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thought the impact of being thrown forward had "knocked her blind." She cried out for help and listened in the darkness and silence as no one answered her calls. She thought maybe she was the only person that had lived through the collapse. She wondered if she would ever see her family again. She wondered if she would ever see again. She wondered if she would bleed to death from the cuts she felt on her small thin body. Then she began to see red spots in front of her eyes as she stared into the darkness. She looked into the red spots until she could make out two dim lights in the distance. She walked towards the lights through the darkness and the putrid air. When she reached the source of the lights she found they were from an abandoned police car. She reached through the broken window, picked up the radio and tried to call for help. The woman on the radio could hear her but she wasn't certain she could respond. That's when she finally saw another human being, a reporter. The reporter, a man she remembers only as Pat, came to her and immediately put a microphone to her face, asking her questions which she tried to answer. As the reporter was talking with her, Mayor Giuliani passed by with a group. Pat left to try to get the Mayor's attention. She said she watched them walking away and realized they weren't going to come back to her. Worried about her wounds, she wandered on until an EMS worker saw her, rushed her to his van and immediately gave her oxygen.
Jane said she was the only person the EMS took to St. Vincent's Hospital in the van. In the emergency room, three doctors worked on her wounds for hours. There weren't any other patients from the disaster in the emergency room at that time. They dressed her wounds and gave her stitches in numerous places. The nurses had to cut off her new Banana Republic pants and change her sheets because they found she'd been lacerated by the rocks she'd landed on. Thankfully, none of the wounds was life-threatening. They put her in a room with a phone and told her to use it to call anyone she needed to get in touch with. Phone service was intermittent, but she called every number she could remember and finally reached one friend. In the meantime, she had the room television to watch. She was shocked to find out that two airplanes had hit the World Trade Center.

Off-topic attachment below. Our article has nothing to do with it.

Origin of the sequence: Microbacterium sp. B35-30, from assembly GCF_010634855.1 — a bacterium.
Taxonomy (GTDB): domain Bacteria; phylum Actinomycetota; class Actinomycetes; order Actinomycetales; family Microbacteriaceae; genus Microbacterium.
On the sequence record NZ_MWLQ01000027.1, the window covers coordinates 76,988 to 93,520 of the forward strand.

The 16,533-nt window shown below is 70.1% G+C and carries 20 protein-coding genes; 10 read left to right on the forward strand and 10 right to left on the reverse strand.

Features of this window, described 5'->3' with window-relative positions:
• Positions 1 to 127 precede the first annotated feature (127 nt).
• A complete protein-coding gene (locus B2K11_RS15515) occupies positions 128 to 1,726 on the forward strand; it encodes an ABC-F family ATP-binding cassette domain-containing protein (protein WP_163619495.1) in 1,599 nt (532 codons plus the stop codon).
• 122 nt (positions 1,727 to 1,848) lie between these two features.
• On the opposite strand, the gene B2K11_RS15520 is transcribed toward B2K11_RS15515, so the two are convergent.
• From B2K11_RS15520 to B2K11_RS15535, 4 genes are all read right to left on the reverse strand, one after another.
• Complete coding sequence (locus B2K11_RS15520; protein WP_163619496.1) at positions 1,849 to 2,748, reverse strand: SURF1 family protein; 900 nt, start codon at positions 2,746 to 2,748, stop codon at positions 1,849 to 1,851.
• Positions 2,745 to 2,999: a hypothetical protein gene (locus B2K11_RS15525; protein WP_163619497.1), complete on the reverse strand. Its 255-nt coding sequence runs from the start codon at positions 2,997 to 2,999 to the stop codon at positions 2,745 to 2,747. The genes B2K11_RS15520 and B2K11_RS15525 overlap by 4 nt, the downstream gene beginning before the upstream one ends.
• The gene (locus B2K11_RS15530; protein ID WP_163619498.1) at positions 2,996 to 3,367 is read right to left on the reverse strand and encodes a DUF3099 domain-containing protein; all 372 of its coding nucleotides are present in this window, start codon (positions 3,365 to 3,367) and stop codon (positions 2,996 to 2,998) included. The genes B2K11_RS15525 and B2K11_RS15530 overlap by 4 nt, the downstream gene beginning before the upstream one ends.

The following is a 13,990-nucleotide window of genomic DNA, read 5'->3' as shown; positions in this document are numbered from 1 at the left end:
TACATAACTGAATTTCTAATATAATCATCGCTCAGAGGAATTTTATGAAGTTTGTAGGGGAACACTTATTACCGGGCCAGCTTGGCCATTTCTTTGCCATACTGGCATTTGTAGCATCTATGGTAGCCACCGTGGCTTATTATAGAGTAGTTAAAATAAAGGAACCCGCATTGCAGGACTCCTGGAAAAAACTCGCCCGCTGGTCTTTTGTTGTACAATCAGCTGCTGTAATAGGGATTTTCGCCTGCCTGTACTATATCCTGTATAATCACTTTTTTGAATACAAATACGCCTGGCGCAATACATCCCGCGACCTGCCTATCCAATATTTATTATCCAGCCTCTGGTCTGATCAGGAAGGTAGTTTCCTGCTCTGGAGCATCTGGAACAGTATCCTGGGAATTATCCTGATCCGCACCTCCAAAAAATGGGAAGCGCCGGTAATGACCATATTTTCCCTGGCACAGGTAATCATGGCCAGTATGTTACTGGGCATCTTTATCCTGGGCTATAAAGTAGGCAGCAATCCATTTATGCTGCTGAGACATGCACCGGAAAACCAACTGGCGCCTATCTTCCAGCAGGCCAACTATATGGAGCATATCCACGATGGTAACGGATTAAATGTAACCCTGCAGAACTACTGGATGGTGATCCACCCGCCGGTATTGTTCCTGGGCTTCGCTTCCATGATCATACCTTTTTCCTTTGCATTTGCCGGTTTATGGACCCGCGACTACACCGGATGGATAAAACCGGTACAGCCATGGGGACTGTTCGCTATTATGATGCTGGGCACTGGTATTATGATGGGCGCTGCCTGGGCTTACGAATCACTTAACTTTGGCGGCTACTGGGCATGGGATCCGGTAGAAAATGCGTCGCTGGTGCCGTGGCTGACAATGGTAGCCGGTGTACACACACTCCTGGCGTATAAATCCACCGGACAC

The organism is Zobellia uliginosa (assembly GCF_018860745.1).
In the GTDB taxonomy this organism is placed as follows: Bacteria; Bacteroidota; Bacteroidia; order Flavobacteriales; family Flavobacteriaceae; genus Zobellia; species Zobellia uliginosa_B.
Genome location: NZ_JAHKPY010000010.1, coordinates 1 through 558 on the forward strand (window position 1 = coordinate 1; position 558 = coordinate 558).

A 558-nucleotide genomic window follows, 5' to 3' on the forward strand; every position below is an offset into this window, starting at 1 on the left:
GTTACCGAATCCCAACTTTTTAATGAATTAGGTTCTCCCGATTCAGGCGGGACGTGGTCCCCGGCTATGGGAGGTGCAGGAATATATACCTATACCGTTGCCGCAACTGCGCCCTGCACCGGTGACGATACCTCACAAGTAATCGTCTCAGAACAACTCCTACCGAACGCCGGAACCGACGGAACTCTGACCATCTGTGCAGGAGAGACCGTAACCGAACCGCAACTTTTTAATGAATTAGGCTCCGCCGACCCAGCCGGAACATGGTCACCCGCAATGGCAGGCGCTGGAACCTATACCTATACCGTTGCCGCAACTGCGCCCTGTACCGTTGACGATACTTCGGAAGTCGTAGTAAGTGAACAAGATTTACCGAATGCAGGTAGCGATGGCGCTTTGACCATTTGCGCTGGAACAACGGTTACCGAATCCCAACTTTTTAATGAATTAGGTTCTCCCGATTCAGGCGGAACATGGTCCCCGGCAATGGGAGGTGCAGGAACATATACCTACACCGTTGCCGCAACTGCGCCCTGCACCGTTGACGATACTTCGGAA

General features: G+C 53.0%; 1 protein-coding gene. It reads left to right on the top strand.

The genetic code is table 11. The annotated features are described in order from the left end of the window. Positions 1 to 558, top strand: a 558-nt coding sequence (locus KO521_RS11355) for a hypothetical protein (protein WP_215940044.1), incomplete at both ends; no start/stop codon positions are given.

Her roommate came to the hospital and took her home later that afternoon. That's when I saw her, shortly afterwards when I stopped by her apartment. She weighs 100 pounds and looked like a small angel in the green hospital gown she was still wearing as we hugged.
Jane said that the two fellow employees that stopped to help the older woman didn't get out alive. She said she went to therapy several times with a group of other survivors. The therapist told her that some people have breakdowns within weeks, some months, and some have breakdowns years later. She was waiting for her breakdown to happen. She finally realized after a few weeks that she had survived the attack. She was alive. She became aware of her strength. She took a trip home to visit her family in California, thinking that maybe she would move home again since her work within her company could easily be done in either the California or New York office. She said she regrouped, she rested and then she came back to New York. After a few weeks she said that most importantly she realized that she loved herself and life. Then she realized that she loved New York. She was staying. She was a New Yorker.
She went to several more visits with her therapist. The therapist noticed that Jane was always happy. Finally the therapist told her she didn't think that there was really any need for her continue the visits. Jane asked about the impending break down. The therapist told her that "some people break down, some people have a breakthrough". Jane is one of the lucky ones.
Life will never be the same. It can be better. Jane weighs one hundred pounds, the World Trade Tower was more than 200,000 tons of steel. Our spirits are weightless, more mighty than steel. United we stand against terrorism and fear.
Editors Note: If you enjoyed this story let us know. If you would like for Readio to feature other stories about New Yorkers and their daily lives (unrelated to 9/11) please include this in your email. Please email the editor : email@example.com
Photos were taken from the window and rooftop of Readio's offices in Greenwich Village.
Author: W. McCormick
Photos: Readio® New York City
Copyright: Photos ©2001
Copyright: "Breakthrough" ©2001